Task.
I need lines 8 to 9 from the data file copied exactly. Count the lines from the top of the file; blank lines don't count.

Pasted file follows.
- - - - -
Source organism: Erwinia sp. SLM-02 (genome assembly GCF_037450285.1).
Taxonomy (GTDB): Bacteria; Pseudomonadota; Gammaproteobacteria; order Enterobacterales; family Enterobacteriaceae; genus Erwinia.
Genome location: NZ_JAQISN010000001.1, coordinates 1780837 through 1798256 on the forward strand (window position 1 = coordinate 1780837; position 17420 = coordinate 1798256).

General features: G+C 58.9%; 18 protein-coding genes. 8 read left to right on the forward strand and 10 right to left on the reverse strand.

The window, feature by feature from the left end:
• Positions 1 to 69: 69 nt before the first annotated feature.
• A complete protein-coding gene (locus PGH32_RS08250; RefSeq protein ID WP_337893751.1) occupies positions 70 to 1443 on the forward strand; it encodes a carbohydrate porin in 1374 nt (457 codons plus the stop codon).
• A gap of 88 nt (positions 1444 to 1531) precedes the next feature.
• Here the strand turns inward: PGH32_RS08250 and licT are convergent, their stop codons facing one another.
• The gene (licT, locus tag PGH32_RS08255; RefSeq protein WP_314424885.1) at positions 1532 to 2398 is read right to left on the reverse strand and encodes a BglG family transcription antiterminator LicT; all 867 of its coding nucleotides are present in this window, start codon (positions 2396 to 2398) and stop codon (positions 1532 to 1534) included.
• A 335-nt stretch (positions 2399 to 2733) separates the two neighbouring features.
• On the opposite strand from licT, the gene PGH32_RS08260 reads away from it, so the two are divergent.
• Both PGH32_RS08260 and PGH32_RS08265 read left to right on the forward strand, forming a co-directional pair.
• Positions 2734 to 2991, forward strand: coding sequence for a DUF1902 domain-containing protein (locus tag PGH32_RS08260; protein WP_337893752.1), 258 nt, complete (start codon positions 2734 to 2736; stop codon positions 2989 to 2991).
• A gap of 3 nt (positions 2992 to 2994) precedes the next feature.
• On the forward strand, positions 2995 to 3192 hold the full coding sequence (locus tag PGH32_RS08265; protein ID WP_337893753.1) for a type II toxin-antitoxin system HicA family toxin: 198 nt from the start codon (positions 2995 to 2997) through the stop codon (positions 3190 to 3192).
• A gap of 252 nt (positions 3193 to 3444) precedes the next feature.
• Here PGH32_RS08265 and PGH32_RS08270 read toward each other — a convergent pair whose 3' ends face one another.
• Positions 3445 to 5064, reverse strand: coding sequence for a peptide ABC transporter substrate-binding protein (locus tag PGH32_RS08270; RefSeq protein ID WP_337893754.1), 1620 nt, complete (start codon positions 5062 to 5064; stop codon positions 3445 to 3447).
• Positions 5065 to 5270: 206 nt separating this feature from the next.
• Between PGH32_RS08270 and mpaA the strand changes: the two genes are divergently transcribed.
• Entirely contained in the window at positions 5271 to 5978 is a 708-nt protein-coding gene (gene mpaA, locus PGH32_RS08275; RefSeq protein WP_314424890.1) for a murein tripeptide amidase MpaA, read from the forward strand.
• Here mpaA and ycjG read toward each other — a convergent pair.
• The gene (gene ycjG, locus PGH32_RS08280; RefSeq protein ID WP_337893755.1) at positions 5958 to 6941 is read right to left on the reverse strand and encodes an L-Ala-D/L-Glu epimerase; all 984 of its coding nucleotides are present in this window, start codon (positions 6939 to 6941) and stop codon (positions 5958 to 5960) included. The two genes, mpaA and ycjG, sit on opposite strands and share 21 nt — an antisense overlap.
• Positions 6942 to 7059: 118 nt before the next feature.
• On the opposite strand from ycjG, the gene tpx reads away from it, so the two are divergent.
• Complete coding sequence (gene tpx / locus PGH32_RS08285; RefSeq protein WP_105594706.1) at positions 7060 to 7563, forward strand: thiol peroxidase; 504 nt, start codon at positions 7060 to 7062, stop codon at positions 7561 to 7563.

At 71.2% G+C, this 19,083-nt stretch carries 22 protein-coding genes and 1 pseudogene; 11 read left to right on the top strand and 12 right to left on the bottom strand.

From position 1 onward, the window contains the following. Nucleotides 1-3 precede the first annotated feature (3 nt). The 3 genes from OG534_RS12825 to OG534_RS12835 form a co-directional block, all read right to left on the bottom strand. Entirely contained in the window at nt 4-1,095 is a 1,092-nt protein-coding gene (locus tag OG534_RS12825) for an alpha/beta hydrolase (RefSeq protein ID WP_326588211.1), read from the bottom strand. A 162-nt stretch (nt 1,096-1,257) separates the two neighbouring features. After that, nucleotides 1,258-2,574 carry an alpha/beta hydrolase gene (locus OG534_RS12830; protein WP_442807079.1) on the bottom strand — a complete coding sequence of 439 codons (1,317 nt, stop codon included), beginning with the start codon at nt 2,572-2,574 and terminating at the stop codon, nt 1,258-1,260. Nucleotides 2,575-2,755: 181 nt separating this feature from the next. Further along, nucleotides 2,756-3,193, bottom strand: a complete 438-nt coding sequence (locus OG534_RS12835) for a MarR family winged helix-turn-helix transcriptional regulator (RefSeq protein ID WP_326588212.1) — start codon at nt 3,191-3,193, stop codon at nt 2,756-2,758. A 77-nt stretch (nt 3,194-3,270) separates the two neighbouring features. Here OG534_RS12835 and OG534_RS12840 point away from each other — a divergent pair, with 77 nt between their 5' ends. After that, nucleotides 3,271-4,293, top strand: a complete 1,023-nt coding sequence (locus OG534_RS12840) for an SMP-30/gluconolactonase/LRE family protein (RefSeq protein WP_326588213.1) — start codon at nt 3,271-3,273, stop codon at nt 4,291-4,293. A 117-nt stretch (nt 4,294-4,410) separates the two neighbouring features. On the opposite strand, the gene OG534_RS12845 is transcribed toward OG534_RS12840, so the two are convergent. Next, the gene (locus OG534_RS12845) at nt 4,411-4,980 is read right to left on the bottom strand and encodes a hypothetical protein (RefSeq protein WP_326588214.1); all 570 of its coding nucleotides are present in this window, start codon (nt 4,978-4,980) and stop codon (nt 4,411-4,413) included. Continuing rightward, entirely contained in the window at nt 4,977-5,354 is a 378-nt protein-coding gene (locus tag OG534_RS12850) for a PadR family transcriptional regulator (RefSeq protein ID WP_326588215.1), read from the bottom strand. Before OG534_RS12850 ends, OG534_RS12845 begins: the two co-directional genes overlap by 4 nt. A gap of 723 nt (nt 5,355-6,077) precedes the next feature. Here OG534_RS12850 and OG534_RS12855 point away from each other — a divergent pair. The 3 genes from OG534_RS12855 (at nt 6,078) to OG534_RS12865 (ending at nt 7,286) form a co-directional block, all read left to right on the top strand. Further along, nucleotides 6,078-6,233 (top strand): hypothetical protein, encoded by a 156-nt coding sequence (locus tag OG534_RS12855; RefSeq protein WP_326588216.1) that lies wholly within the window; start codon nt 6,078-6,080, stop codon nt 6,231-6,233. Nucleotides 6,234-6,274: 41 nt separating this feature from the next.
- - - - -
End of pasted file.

• A gap of 88 nt (positions 1444 to 1531) precedes the next feature.
• Here the strand turns inward: PGH32_RS08250 and licT are convergent, their stop codons facing one another.